Wired released a blog last week that reviewed how our brains operate under certain damages, while we're groggy, and when we're drunk. Tests given to subjects featured basic math, word association, analyzing, etc.
Many test-takers who suffered no brain damage, were wide-awake, and were sober faced some difficulty in the more creative endeavors. For example:
Move one line to make this equation true:
III = III + III
To cheat, go ahead an visit the hyperlink. You'll have to think out of the box to solve this one. But those with a limited ability to pay attention were able to solve the problem without headache.
Why? The study shows our imagination might be at its prime when we cannot focus, which also applies to alcohol.
At the peak of drunkenness, subjects were able to remain calm and consider all non-present and irrelevant data. If you've ever encountered a question in which there were a million possibilities, but none of them were choices A through D, then you might do well with creative problems.
Now I answer what this might have to do with writing - or rather, how to write when you're drunk.
I do not encourage people to see alcohol as an answer to all their problems in life, but I think it could help with the creative process of mapping out a story.
Let's face it, if you try to write a novel while smashed, the results may not be favorable. I'm no neuroscientist, but I would argue the conventions of writing such as structure and pacing are for the sober and awake mind. However, coming up with your story while drunk may be serendipitous.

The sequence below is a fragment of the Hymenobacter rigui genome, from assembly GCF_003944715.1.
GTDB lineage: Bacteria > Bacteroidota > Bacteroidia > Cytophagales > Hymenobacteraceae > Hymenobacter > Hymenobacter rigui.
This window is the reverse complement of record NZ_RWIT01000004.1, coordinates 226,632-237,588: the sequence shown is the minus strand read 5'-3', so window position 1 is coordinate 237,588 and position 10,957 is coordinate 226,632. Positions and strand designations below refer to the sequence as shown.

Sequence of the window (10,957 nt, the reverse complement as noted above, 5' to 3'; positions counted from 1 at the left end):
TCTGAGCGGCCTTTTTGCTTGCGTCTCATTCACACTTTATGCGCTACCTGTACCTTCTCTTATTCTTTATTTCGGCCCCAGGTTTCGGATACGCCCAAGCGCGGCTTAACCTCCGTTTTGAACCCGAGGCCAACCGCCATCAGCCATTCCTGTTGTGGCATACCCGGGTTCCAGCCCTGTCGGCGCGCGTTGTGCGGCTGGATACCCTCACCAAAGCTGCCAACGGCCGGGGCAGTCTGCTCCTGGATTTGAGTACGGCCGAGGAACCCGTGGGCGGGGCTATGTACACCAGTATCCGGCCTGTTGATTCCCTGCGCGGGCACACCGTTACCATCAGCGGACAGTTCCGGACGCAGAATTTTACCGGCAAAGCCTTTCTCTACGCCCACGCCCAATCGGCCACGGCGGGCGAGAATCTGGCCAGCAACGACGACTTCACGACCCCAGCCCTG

The inability to focus allows us to think outside of the box; to consider all the options available and seemingly unavailable. Our minds can explore, and if we know the direction of a story, we might be able to construct one from the inside out a lot better.
While you're in the much recommended "planning stage" of a story, don't struggle getting started. If you have an idea of how the story will flow, grab a pint and scribble down everything that comes to mind. Perhaps even brainstorm with a drinking buddy (you know you've had some wild conversations whilst intoxicated, so why not see if they're truly interesting.) When you're sober and awake again, try to filter through your thoughts, see what sticks and still makes sense, and then construct your story.
It's been awhile since alcohol has been near my writing area, but maybe it's time. Maybe it's not. Never been much of a heavy drinker, but I sure like the works of the writers who are or have been.
Someone should read this blog (responsibly) drunk and tell me what they got from it. Til next time:
Ziggy Zaggy, Ziggy Zaggy, Oi, Oi, Oi!
In Excluded, Mandel Marrel operates under two versions of fear stimuli, both rational and irrational.
First off, horror stories would be insignificant if they couldn't make us cringe, and they work based on the fear of death. In some cases, one fear stimulus derives from an environmental threat to a person's life. If they encounter a situation in which they might end up dying, there are certain rational reactions to the situation. In other words, our instincts might lead us to survival.
In the beginning of Excluded, Marrel makes a choice which ends up saving his life. This is his rational fear of death, but after he enters the infamous Douglas Residence, his paranoia takes over.